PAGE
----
Solar tariffs were supposed to save the U.S. solar industry. They slowed it down instead.

By Shannon Osaka, Grist

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The economic theory behind solar tariffs is simple: Solar cells and panels made abroad are often cheaper, thanks to lower manufacturing costs and generous government subsidies from countries like China. So taxing imported panels should give the U.S. solar industry a fighting chance at survival.

workers installing solar panels on roof

At least that has been the thinking over the last 10 years and under three different presidential administrations. There’s just one problem – the majority of the U.S. solar industry has never supported them, arguing the tariffs have done nothing to bolster domestic production and have actually slowed the pace of decarbonization.

This contradiction has become abundantly clear over the last two months. In late March, the Biden administration quietly announced plans to investigate a complaint from a small solar manufacturer called Auxin Solar, which argued that Chinese firms are circumventing trade restrictions by manufacturing solar panels and cells in Southeast Asia.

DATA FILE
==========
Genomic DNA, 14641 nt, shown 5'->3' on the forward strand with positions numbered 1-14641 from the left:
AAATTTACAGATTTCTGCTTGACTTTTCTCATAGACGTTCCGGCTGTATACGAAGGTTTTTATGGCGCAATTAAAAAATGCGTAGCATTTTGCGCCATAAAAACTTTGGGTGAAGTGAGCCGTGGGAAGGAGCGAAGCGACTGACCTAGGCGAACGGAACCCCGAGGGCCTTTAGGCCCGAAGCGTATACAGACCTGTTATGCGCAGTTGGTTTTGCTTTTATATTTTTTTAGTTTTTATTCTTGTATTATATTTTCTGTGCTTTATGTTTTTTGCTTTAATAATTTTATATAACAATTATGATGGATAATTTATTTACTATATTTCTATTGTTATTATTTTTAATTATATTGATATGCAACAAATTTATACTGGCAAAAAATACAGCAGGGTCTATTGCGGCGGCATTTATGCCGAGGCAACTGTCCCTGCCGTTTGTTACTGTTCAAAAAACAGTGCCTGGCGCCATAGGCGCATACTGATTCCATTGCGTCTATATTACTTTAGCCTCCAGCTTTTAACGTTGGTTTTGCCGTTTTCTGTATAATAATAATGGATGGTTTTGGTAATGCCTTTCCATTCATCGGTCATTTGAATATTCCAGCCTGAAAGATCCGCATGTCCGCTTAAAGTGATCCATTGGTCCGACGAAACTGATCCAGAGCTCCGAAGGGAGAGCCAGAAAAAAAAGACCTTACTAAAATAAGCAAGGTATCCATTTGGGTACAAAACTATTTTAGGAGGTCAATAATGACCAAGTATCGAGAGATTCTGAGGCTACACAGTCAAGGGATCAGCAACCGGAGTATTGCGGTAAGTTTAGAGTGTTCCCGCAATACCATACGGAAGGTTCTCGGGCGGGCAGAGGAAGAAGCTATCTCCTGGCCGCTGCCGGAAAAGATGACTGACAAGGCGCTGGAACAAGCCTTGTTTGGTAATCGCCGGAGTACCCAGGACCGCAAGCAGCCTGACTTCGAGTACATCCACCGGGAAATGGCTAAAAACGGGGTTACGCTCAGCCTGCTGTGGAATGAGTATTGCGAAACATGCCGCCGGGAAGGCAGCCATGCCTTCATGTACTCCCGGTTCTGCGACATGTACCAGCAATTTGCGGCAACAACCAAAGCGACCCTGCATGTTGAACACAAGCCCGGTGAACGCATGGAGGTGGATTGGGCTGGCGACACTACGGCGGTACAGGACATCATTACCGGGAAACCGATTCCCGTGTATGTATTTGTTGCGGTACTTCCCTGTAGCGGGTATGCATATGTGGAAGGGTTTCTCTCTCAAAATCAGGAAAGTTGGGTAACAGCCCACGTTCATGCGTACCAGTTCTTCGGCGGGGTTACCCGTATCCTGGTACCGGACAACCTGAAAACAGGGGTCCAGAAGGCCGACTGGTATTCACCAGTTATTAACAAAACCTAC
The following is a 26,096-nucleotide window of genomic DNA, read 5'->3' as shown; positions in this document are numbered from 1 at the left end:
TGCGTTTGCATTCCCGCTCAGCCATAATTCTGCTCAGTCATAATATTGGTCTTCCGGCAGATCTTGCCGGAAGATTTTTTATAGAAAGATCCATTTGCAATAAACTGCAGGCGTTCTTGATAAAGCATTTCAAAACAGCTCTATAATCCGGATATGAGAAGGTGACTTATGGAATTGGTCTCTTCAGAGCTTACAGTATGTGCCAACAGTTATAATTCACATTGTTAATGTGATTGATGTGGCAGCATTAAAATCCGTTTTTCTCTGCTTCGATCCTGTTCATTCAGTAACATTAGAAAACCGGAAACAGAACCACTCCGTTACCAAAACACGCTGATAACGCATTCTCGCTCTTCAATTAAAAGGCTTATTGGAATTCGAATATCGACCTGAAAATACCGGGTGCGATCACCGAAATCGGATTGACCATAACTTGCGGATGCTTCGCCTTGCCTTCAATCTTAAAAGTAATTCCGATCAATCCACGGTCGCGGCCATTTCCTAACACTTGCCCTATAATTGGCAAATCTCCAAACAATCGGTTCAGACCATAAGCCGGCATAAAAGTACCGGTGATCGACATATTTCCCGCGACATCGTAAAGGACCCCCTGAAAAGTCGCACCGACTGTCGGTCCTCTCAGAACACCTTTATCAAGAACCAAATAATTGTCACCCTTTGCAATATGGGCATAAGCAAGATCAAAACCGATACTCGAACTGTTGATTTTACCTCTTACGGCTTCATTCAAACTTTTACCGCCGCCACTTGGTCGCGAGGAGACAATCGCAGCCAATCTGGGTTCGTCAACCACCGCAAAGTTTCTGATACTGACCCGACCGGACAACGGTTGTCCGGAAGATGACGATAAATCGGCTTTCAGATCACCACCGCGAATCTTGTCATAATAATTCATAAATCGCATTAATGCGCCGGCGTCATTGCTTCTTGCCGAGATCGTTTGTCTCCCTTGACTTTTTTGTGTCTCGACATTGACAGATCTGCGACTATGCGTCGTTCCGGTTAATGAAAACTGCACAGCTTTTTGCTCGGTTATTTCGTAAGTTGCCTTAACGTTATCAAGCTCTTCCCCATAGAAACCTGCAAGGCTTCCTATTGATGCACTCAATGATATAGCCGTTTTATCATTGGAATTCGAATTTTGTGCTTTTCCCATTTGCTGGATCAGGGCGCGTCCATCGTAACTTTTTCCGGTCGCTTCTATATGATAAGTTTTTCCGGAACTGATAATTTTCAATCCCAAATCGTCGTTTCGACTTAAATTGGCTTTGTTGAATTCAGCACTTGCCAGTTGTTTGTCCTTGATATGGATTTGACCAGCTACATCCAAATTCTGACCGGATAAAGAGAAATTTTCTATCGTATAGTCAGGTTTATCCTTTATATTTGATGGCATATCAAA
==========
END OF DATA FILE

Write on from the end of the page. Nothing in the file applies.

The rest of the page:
The response from the U.S. solar industry was swift. Trade groups called the investigation a “disaster,” “devastating,” and a move that would “effectively freeze” solar development at a time when more renewable energy sources are desperately needed. Eighty percent of the solar panels imported into the U.S. come from Cambodia, Malaysia, Vietnam, and Thailand. If the investigation supports Auxin’s complaint, those countries would be subject to additional tariffs on imports to the U.S. Earlier this month, a bipartisan group of 22 senators sent a letter urging President Joe Biden to quickly issue a preliminary finding, or risk “massive disruption” to solar companies unsure if prices for panels are about to skyrocket.